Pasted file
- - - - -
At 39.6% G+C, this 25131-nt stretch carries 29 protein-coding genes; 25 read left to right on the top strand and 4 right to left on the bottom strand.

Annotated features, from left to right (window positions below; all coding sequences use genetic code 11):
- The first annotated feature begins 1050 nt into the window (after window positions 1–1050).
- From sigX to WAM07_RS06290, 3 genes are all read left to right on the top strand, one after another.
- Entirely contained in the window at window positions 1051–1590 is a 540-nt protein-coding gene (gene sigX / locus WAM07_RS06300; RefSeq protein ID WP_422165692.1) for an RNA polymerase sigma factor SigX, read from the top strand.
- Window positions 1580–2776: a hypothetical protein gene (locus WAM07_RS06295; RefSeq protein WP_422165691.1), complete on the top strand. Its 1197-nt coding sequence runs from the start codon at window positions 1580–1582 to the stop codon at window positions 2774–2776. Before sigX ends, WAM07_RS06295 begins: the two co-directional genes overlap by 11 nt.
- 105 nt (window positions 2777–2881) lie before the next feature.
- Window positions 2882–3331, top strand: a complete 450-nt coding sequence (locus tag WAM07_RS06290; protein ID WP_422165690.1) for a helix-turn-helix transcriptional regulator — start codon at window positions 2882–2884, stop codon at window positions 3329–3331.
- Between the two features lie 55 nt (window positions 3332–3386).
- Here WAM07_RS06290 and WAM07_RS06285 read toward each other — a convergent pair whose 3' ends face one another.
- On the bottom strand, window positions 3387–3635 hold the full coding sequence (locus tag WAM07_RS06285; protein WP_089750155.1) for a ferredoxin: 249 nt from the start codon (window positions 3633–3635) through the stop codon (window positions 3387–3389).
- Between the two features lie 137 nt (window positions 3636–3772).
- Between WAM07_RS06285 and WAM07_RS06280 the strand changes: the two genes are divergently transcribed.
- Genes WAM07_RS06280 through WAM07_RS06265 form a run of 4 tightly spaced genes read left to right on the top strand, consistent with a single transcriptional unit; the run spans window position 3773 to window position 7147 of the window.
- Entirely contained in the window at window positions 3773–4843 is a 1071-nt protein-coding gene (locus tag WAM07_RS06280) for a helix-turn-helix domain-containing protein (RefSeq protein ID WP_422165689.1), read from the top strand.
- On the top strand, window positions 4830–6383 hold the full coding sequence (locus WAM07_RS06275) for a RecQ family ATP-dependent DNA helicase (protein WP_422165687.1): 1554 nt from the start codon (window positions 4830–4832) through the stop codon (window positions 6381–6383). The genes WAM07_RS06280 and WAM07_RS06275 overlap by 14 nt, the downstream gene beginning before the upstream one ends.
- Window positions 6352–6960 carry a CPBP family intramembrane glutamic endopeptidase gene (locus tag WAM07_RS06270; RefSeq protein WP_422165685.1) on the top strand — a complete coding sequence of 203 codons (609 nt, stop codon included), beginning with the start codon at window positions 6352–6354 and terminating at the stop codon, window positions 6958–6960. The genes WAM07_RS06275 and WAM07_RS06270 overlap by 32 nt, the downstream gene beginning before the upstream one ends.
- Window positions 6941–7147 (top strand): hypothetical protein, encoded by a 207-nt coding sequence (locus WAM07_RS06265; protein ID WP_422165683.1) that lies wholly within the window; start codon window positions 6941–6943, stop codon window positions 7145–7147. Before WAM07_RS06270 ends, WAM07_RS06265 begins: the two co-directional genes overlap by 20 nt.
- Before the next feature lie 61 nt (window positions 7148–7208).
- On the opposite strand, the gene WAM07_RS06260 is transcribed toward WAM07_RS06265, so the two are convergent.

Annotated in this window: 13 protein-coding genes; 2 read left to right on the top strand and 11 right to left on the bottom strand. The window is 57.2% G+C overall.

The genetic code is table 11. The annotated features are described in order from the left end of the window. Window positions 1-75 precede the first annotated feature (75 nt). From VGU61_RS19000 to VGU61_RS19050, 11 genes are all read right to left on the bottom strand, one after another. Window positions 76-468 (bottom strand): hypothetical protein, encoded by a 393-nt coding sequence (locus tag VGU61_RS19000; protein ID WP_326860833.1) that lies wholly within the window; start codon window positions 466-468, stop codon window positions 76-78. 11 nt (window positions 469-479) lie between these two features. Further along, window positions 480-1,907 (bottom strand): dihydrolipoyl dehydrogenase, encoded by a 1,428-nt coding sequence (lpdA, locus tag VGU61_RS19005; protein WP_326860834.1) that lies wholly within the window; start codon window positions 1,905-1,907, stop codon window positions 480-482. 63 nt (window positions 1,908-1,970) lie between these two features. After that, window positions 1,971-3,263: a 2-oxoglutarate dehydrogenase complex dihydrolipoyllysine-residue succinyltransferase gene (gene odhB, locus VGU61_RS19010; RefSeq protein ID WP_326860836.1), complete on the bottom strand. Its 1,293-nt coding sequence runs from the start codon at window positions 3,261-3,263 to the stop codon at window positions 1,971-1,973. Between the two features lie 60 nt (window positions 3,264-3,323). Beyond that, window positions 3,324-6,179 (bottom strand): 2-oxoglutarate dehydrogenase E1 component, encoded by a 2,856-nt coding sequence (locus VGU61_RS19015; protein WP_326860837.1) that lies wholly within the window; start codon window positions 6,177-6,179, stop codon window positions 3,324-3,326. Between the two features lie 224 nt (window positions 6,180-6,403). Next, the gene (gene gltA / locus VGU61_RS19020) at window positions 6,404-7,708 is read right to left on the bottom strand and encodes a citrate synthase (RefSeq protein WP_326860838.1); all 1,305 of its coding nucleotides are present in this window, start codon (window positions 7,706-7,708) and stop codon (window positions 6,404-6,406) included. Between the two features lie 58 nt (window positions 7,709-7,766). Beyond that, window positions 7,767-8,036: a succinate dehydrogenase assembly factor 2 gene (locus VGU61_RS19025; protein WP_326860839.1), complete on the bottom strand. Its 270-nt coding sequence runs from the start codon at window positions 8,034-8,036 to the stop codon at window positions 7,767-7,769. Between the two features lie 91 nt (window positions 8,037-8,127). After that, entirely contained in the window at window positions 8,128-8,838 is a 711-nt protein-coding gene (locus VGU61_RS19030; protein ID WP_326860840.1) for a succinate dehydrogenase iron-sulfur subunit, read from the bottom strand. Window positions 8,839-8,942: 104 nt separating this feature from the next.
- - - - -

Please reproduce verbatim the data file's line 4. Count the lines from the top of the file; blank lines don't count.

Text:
- From sigX to WAM07_RS06290, 3 genes are all read left to right on the top strand, one after another.